Dear Friends and Neighbors,
The last two weeks were a whirlwind as we wrapped up the initial committee schedule of the legislative process. At this point, all bills (except those necessary to implement the budget) that haven't been approved by a policy or fiscal committee are considered “dead” for the rest of session.
To view a list of some of the larger dead/alive bills, click here. There are some good bills that are still alive, and there are some good bills that are now dead. This is only the beginning of the legislative process, but this list will give you a good idea of what made it through the beginning stages of the session.
My bill to raise the speed limit on certain segments of I-90 (HB 2181) received a public hearing and was voted out of the House Transportation Committee yesterday. To read more about that bill, click here.
I have several more health care bills still alive and moving through the legislative process. I'll continue to update you on those as the session progresses. I'm hoping those bills will come up for a vote on the House floor next week.
To listen to my Capitol Report podcast where I talk about our telephone town hall meeting, health care bills, and my concerns with Gov. Inslee's proposed low carbon fuel standards, click here.
Or you can click here to listen to my most recent podcast discussing the West Coast port slowdown and labor impasse.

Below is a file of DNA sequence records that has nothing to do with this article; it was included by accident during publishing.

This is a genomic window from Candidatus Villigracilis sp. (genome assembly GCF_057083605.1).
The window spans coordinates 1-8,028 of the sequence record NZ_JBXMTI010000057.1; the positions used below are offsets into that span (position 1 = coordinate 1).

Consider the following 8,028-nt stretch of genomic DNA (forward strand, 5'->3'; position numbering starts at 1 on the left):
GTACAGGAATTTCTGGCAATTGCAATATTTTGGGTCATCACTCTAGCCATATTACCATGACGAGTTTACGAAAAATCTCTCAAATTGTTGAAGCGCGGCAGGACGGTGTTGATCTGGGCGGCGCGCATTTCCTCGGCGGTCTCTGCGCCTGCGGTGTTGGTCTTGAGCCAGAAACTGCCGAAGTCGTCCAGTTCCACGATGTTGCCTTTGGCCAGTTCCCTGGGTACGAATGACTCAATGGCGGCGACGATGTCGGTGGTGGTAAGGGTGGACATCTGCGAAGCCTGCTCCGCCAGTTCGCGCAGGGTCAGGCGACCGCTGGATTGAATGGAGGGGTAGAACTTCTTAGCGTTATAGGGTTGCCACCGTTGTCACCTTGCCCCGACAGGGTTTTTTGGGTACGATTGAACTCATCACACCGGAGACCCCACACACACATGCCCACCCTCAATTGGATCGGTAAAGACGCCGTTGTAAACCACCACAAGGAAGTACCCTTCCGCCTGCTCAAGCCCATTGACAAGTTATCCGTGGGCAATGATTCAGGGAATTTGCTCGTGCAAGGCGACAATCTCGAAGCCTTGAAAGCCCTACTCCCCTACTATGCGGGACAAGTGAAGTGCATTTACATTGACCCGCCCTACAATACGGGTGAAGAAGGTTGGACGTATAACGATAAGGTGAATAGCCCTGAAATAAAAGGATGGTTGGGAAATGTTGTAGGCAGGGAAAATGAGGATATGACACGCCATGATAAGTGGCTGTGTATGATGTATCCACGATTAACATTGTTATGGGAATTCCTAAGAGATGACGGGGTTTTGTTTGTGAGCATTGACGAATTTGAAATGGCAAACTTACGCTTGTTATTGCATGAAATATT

We're also starting to hear rumblings of the dreaded “Vehicle Miles Travelled” (VMT) tax once again. Only this time, it's being called a “road fee.” You have to admit, those that want more of your hard earned money are getting creative! As you know, this concept would unfairly harm rural families where we may have to drive 20 or even 50 miles to go to a bank or grocery store. Rest assured I will fight this proposal no matter what “name” it goes by.
Green-energy scandal in Oregon leads to Gov. Kitzhaber's resignation
Gov. John Kitzhaber of Oregon resigned from office last week in the wake of a criminal investigation into a green-energy scandal. In a statement, the governor was defiant and blamed the media for depriving him of due process.
Recent information from Oregon has generated questions about the role of billionaire Tom Steyer in climate-change policies. Steyer, who used to invest in coal-mining companies, has tried to influence Washington elections.
Gov. Inslee released a statement on Kitzhaber's resignation, emphasizing his leadership on health care. It should be noted Oregon's Obamacare website, Cover Oregon, was a major failure. An independent report was highly critical of the state's leadership on the project.
I have concerns that some of the same “green-energy” trends, monies and strategies that we saw in Oregon are taking place now in Washington. We will be keeping a close eye on our governor and his proposals.
Thanks again for reading my e-newsletter. Please feel free to contact my office with questions or concerns about legislation or state government. It's a privilege to serve you in Olympia.